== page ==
Full disclosure: A review copy of Lost Cities: Rivals was provided by KOSMOS.
KOSMOS has had a busy year! So have I, to be fair. They’ve released a bunch of EXIT games, Drop It, Mercado, and now, a portable card game version of their classic Lost Cities. Let’s see how Lost Cities: Rivals holds up!
In Lost Cities: Rivals, you once again are adventuring into the unknown on various expeditions and trying to explore more than your opponents, but this time you’re messing around with auctions! Will you be able to outbid your opponents for the right to go see wonderful new lands? Or will you end up stuck because you’ve completely run out of money?
Pretty straightforward, honestly. Give each player two of the Starting Wager cards (dark brown back):
Make sure they have two different ones. Not two of the same. Next, split the money evenly between all players:
There are 36 coins, so the math always works out, there. Finally, shuffle the Expedition and Wager cards:
Split them into four equal piles (I think about 20 cards each?). I left them as kind of one big pile, but as long as you have them marked (or count), you’re fine. It’s usually better to split them into equal piles, though. Once you’ve done that, you’re cool to start!
So, during the game you can undertake expeditions to try and earn fame. Your goal is to earn the most fame from these expeditions (and your money) so that you’re the most famous and successful explorer. Very exciting. But how does this work?
On a player’s turn, they have two options: Uncover or Auction.
Flip the top card of the deck and place it next to the other cards that are already face-up. This forms the display. There’s … not much else happening during this bit. As the game progresses, if a card cannot be added to any player’s expedition, remove it from the game (but do not flip another card to replace it; tough luck).
On a player’s turn, they may instead start the auction by bidding at least one of their coins. Every player can, in turn order, make a higher bid or pass. If you pass, you cannot reenter the auction at a later point; you are removed entirely. Once every player except for one has passed, that player wins the auction and puts the money they bid into the center of the table, forming (or contributing to) the gold supply.
Now, the highest bidder has won access to the display. They may do two things:
- Add cards to Expeditions. They may add any of the Expedition Cards or Wager Cards in the display to their active Expeditions, following these rules:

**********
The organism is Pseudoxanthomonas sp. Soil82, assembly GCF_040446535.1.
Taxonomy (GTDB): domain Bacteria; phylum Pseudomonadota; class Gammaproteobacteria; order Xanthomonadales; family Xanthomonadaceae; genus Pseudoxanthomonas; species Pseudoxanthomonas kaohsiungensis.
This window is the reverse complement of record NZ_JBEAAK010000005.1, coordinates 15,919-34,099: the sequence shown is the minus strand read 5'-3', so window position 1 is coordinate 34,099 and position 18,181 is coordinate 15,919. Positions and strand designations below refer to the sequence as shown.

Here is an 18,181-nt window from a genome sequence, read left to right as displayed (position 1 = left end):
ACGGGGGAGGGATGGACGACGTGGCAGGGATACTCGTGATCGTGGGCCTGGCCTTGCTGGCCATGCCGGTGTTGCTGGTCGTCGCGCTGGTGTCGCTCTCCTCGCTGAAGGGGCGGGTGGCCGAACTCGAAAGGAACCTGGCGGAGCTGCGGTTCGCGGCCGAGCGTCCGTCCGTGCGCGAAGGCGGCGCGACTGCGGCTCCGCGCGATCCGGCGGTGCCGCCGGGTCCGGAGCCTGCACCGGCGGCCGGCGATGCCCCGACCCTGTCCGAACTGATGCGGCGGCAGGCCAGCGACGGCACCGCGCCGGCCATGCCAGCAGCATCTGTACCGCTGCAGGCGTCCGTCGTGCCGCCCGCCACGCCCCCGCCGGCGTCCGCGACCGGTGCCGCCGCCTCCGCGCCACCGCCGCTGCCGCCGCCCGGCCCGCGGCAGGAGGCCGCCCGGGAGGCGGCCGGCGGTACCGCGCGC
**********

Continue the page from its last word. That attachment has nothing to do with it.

- Wager Cards must be played before any Expedition Cards. Assume they have a value of 0, or something. This means that once you’ve played any number to your Expedition, you cannot play any more Wager Cards. They increase the value of your Expedition, so it might be worth bringing one along.
- Every card played on an Expedition must be greater than or equal to the card that was played before it. Always be moving forward.
- Remove one card in the Display from the game. See a card that your opponent needs? Burn it.
Both actions are optional. After this, give the Starting Player Card to the player on the left of the auction winner. This may result in some player taking an extra turn or getting skipped; that’s alright.
End of Round
If, after a turn, the deck is depleted, pause play and distribute the coins in the center between all players evenly. If there are any remaining, leave the remainder in the center.
Take the next 20-card pile and use that as the new draw pile.
End of Game
Once the last card from the last pile has been revealed, the game ends. Do not have a final auction and do not redistribute coins.
Count up the number of footprints on each of your Expedition Cards of a color. If you have any Wager Cards, add that number again. This means one Wager Card doubles an Expedition’s value, the second triples, the third quadruples, and so on.
If you have four cards in an Expedition, score a bonus 8 points. This number cannot be increased by Wager Cards.
Add up your score across all your Expeditions, and then score an additional point per coin you still have left. The player with the most points wins!
Player Count Differences
The major difference is balancing the auction and dealing with other players’ interests. First off, card values will rise sharply in lower-player-count games as players individually have more money to burn on things. That said, two players isn’t particularly exciting, for that reason, as it’s sort of a “you get it or I do” sort of situation. At higher player counts, the auctions are more tense because the cards tend to be spread out, so you’re not sure who’s going to start gunning for access to the display or if you should be worried.